The Hollywood Reporter's Scores

  • Movies
  • TV
For 7,707 reviews, this publication has graded:
  • 52% higher than the average critic
  • 4% same as the average critic
  • 44% lower than the average critic
On average, this publication grades 2.5 points lower than other critics. (0-100 point scale)
Average Movie review score: 61
Highest review score: 100 Sideways
Lowest review score: 0 What Love Is
Score distribution:
7707 movie reviews
  1. A crucial, profound strength of Newtown is its refusal to rush toward “closure” as necessary, or even to suggest that it’s possible. There’s a striking lack of the bromides that usually abound in such contexts.
  2. The film is inspiring.
    • 87 Metascore
    • 70 Critic Score
    Not everyone will wax lyrical about this enigmatic and troubling film, which is also Chan-dong's most slow-moving one. But those with an eye for reading between the lines can find layers of meaning.
  3. Tavernier focuses on a dozen or so major and minor auteurs, showcasing their artistry in hundreds of film clips that he comments on with historical insight and aesthetic precision.
  4. A deliberately distanced but often harrowing vision of a living hell.
  5. Director Laurent Becue-Renard’s engrossing study of soldiers coping with trauma through intensive group therapy offers a rare look at real men shaken by real experiences, underlining the monumental courage it takes for them to get their lives back on track.
  6. Powerful, stripped to its very essence and featuring a spectacular cast (of mostly non-professionals), Matteo Garrone's sixth feature film Gomorra goes beyond Tarrantino's gratuitous violence and even Scorsese's Hollywood sensibility in depicting the everyday reality of organized crime's foot soldiers.
  7. Classily and classically crafted in the best sense by director John Crowley and screenwriter Nick Hornby, this superbly acted romantic drama is set in the early 1950s and provides the feeling of being lifted into a different world altogether, so transporting is the film’s sense of time and place and social mores.
  8. Where journalism leaves off, Fire at Sea (Fuocoammare) begins. It takes a unique documentary filmmaker like Gianfranco Rosi to capture the drama through the periscope of his camera focused on the small Sicilian island of Lampedusa.
  9. A taut, involving drama centered around the mysterious disappearance of a young woman, About Elly confirms director Asghar Farhadi as a major talent in Iranian cinema whose ability to chronicle the middle-class malaise of his society is practically unrivaled.
  10. Director Carl Franklin has cranked up an unnervingly tight-triggered film. Screenwriters Billy Bob Thornton and Tom Epperson's scenario never relents from the out-of-control nature of the trio's bad acts. [7 May 1992]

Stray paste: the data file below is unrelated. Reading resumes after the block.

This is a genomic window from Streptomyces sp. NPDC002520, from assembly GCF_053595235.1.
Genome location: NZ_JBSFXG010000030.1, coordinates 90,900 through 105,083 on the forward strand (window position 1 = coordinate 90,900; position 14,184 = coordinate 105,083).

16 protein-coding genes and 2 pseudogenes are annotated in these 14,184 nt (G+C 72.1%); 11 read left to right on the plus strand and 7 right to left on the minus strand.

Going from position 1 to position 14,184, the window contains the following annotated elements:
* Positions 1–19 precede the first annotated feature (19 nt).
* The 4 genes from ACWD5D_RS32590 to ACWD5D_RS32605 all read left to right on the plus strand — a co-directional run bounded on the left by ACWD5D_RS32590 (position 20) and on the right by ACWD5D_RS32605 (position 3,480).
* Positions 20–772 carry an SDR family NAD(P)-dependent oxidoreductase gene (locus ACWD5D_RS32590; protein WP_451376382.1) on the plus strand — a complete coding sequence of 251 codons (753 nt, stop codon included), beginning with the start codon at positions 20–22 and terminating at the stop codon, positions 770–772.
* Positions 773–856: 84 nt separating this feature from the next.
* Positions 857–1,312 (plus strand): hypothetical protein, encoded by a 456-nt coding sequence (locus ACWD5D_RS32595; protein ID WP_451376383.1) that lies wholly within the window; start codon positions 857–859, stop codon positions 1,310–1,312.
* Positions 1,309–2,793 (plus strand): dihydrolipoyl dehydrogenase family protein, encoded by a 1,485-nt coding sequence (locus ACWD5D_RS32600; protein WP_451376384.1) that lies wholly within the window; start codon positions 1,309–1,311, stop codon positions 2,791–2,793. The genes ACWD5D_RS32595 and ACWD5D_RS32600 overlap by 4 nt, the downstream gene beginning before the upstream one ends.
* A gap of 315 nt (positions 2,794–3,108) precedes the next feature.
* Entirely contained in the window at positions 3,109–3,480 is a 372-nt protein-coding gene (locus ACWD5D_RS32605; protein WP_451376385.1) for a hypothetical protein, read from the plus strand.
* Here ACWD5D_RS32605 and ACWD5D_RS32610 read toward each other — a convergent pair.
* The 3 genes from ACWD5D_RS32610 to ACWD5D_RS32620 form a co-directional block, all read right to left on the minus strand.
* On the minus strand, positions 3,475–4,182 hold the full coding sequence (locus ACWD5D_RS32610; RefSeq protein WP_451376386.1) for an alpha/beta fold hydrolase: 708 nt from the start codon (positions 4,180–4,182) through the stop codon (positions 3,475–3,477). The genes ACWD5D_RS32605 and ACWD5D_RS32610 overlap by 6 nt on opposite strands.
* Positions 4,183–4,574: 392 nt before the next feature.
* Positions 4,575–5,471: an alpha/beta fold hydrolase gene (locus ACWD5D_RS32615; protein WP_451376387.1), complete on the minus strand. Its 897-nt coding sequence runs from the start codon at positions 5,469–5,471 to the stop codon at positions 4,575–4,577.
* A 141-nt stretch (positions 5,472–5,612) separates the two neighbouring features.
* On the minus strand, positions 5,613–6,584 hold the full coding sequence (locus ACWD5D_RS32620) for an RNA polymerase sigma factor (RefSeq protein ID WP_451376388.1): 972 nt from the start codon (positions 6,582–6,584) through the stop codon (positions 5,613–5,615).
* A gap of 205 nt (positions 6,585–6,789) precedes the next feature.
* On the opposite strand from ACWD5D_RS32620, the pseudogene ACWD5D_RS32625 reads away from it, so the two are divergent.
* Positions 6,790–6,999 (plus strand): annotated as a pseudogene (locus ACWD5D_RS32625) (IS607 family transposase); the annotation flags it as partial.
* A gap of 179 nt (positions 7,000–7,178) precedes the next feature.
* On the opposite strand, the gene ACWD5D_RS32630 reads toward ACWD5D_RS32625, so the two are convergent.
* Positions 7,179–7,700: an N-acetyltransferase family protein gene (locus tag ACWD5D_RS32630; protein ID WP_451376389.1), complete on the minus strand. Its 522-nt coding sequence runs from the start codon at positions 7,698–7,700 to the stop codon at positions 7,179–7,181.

• The Hollywood Reporter
  11. Funny and frank in its observations, the film is a delightful snapshot of female friendship at that age, from the giddy highs to the melancholy funks, from the sustaining bonds to the jealousies and stinging betrayals.
  12. The movie rolls merrily along with slapstick action and whimsical characters.
  13. A remarkably vibrant and frank look at one precocious teen’s emerging sexual life — a film with the stuff of life coursing through its veins and sex very much on its brain.
  14. Redford, who can’t avoid exuding charisma, plays this role with utter naturalism and lack of histrionics or self-regard.
  15. An enthrallingly intimate look at the brilliant, troubled and always charismatic screen legend.
  16. Gideon’s Army is an eye-opening insight into a judicial hellhole world that ordinary citizens can never imagine.
  17. Ultimately, the ending is a bit of a cop-out, but that's a small criticism for a film with such decent perspectives.
  18. Fateless is both haunting and poetic. It also is visually stunning.
  19. Arguably the most conventional documentary made by Errol Morris and, perhaps equally surprising, it displays sympathy toward its subject.
  20. Anne Proulx's 1997 short story in the New Yorker has been masterfully expanded by screenwriters Larry McMurtry and Diana Ossana to provide director Lee with his best movie since "Sense and Sensibility" in 1995.
  21. Past lives and ancient ancestors are evoked through conversations that are both cryptic and oddly matter-of-fact, in a work that has the realistic vibe of a documentary but the unearthly qualities of a sustained reverie.
  22. Kindness is evident in even the most hurt or exasperated moments of de France's lovely performance as Samantha. But then, kindness couched in unblinking social realism is an intrinsic part of how these supremely gifted filmmakers view the world.
  23. Fully justifying the decision, once thought purely mercenary, of splitting J.K. Rowling's final book into two parts, this is an exciting and, to put it mildly, massively eventful finale that will grip and greatly please anyone who has been at all a fan of the series up to now.
  24. Particle Fever succeeds on every level, but none more important than in making the normally intimidating and arcane world of genius-level physics at least conceptually comprehensible and even friendly to the lay viewer.
  25. Layering soundtrack and visuals in an intricate collage of rich emotional texture, he (Jonathan Caouette) displays an exhilarating talent.
  26. James has done a wonderful job of telling a colorful life story.
    • 87 Metascore
    • 80 Critic Score
    Informative and, especially in its last hour, surprisingly dramatic.
  27. The movie does achieve something nearly impossible: Someone who doesn't even like the sport may care about Billy Beane and the 2002 Oakland Athletics.
  28. Visually ravishing, emotionally wise, and kinky as a coiled rope, writer-director Peter Strickland’s third feature The Duke of Burgundy is a delight.

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